Playing The Fool

Entry by: macdonald

28th April 2016
Playing The Fool

He was in his early sixties, a retired maths teacher, unmarried, below average height, fastidiously dressed. His greenish, checked tweed suit matched his shirt and a tightly knotted maroon tie matched the handkerchief in a breast pocket which also held two ballpoint pens. We shook hands. He sat down. I had already made up my mind that he wasn’t playing the fool but that’s what his General Practitioner had suggested in a brief referral letter.

‘Tell me about your symptoms,’ I asked. He had brought a hard backed diary with him and opened this to read the entries he’d made. These were long and meticulously detailed so I’ll summarise. For six months he’d been experiencing odd sensations in his legs. Muscle throbbing and twitching, tingling and transient cramps. The symptoms, intermittent at first, had become more frequent. At first he could ease them by standing and stamping his feet and he demonstrated this to me. This manoeuvre had helped for a while, but then he’d had to jog on the spot to get relief, and more recently he’d had to dance.

‘They’re coming on now doctor,’ he said, while I was still ruminating on this information.

‘Can you show me what you do exactly?’ I said. He didn’t need a second invitation and placing his diary and pens on my desk, he stood and began to dance in the consulting room. He held his upper body rigid, arms and hands tight to his side, and began quick, precise stepping movements of his feet and legs. He kept it up for a few minutes, jigging around the small room. During the performance the out-patient clinic nurse, alerted by the rhythmic percussion of his brown brogues on the pine-wood floor came in, closing the door to the waiting area carefully behind her and watching the performance open-mouthed with arms crossed. His pace eventually began to slow.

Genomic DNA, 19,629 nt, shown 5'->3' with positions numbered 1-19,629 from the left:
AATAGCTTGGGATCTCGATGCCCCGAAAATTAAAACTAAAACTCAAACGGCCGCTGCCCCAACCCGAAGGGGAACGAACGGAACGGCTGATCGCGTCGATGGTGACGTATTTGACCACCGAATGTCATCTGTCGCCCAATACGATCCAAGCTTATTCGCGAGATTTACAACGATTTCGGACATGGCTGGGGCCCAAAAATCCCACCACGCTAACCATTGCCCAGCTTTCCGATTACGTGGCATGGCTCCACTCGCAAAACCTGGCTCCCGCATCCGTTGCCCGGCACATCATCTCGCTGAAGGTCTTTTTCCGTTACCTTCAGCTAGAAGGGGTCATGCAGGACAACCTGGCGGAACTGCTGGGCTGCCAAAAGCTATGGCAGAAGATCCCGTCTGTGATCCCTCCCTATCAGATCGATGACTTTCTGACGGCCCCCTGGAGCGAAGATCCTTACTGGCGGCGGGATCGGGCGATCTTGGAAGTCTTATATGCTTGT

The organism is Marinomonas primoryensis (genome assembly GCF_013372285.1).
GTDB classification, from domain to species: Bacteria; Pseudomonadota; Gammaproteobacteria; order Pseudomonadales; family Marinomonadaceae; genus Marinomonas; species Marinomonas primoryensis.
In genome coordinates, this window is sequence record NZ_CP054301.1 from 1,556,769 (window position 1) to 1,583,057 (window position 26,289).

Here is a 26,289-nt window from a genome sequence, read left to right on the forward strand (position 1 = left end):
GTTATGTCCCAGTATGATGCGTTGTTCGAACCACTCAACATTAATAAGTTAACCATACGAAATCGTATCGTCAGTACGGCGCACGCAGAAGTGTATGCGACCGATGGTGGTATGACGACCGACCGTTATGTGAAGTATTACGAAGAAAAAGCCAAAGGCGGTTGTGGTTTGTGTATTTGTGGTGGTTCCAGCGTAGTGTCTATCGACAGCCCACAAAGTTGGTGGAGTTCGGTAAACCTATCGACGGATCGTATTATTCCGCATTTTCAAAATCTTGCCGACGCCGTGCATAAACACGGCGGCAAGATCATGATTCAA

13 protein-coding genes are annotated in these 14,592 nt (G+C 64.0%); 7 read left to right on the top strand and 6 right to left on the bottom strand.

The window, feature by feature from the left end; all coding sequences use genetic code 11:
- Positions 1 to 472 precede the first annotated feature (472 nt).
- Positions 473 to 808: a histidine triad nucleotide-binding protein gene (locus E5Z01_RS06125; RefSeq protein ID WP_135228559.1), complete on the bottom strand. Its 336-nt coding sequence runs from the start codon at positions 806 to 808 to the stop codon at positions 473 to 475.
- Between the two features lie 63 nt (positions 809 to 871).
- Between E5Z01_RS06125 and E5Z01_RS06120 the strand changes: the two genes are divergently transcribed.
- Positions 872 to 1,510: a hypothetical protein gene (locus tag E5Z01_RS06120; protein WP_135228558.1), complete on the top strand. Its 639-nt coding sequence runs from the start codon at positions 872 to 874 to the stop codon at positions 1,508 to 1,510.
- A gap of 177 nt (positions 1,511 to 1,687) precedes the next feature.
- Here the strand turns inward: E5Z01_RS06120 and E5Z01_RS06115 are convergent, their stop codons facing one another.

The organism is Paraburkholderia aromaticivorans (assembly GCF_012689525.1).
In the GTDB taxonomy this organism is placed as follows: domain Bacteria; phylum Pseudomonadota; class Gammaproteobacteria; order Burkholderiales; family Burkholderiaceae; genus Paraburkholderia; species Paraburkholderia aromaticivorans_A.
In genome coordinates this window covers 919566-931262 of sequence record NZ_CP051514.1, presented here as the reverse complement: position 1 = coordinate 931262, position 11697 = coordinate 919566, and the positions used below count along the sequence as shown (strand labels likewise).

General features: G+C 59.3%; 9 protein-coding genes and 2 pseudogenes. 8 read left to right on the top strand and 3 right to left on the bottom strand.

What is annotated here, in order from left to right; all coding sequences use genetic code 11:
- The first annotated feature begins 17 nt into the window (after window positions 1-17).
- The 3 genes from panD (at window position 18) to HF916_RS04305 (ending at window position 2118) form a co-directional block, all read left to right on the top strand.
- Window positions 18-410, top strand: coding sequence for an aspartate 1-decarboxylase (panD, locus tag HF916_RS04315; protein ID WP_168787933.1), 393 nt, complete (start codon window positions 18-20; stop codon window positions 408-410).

‘They’ve gone,’ he said as he sat down again. ‘But they’ll be back in a few hours.’

‘How often do you have to dance?’ I asked.

‘Three or four times a day. It’s very embarrassing.’

‘And if you don’t dance?’

‘I have to. I can’t bear not to. The throbbing and spasms just get worse and worse. I can’t sit. I can’t stand or walk. I have to dance.’

I examined him thoroughly but could find no neurological or muscular abnormality. His spine and legs were entirely normal. His reflexes were a little brisk but there was nothing else to find.

The only diagnosis I could reasonably suggest was that he had a severe case of ‘restless legs syndrome’. However, as he continued to sleep well, wasn’t anxious about anything other than his legs, didn’t smoke and already took regular exercise there was little I could suggest by away of a sensible medical intervention. I arranged some blood tests and a spinal scan in view of the brisk reflexes, but wasn’t expecting to find any abnormality. I was just playing for time as all medics do now and then.

The test results were normal, but when he returned to the clinic the symptoms were getting worse.